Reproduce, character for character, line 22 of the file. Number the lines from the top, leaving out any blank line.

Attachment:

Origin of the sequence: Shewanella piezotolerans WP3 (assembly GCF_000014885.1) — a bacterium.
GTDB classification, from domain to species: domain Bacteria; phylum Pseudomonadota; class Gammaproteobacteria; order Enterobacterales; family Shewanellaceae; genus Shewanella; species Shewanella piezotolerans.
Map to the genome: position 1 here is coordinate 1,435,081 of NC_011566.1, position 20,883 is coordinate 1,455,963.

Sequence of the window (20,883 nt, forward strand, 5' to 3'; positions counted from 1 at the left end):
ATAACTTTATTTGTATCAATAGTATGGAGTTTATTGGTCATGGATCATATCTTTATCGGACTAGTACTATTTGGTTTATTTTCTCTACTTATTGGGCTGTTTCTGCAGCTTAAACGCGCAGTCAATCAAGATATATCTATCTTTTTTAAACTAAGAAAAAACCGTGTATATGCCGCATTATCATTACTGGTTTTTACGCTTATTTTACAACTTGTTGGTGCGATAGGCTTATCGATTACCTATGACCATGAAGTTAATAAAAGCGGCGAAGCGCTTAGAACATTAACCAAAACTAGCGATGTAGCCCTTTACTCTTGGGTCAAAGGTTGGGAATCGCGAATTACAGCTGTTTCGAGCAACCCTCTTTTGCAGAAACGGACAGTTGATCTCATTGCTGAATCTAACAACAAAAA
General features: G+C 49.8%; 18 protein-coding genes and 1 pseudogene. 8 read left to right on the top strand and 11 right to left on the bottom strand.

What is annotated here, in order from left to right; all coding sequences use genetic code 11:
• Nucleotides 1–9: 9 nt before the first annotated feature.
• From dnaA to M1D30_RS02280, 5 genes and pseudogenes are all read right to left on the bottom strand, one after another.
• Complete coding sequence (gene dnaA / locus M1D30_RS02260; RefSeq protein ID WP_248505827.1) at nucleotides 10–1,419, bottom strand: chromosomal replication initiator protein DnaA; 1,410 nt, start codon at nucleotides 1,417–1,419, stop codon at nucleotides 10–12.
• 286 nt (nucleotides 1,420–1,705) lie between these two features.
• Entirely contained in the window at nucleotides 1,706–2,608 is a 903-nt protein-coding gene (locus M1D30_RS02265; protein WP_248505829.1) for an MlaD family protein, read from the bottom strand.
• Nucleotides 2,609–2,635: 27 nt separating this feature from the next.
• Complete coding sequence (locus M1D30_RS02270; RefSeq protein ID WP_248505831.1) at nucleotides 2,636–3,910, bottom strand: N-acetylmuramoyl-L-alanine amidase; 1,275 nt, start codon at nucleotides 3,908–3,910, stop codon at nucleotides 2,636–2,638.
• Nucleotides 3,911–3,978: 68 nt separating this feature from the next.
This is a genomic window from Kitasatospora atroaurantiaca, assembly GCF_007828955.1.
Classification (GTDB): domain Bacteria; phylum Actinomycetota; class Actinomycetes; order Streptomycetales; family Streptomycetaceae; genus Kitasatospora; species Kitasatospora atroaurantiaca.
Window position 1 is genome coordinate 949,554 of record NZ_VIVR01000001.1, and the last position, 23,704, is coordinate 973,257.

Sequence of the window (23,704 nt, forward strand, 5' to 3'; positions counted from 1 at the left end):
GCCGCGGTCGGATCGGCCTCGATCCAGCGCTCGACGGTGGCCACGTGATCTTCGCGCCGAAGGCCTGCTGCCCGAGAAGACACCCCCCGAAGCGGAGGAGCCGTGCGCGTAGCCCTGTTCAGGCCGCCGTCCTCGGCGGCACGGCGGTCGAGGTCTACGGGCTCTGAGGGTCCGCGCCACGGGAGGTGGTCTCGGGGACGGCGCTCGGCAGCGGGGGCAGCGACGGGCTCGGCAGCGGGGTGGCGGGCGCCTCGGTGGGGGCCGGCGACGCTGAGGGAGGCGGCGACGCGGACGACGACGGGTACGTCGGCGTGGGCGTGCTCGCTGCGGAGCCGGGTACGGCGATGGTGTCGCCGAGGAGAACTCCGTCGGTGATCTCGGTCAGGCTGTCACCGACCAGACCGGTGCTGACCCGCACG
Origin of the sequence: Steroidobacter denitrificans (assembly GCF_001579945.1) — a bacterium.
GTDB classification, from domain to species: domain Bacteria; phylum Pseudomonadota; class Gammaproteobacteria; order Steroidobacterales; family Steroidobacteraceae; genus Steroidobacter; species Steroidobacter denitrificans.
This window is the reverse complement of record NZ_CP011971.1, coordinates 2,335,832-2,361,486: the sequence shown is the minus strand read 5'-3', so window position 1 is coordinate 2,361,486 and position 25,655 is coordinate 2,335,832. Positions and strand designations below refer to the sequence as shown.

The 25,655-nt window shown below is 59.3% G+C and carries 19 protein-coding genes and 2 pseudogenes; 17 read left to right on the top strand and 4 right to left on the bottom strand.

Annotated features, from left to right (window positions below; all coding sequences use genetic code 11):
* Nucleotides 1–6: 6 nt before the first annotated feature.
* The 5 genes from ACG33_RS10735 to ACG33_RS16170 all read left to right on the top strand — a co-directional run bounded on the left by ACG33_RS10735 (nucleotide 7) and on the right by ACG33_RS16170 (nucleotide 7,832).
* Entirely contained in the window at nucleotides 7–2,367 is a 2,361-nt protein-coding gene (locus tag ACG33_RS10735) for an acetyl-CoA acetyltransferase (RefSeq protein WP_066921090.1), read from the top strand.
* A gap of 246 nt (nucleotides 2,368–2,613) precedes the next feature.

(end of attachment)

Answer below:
GTDB classification, from domain to species: domain Bacteria; phylum Pseudomonadota; class Gammaproteobacteria; order Steroidobacterales; family Steroidobacteraceae; genus Steroidobacter; species Steroidobacter denitrificans.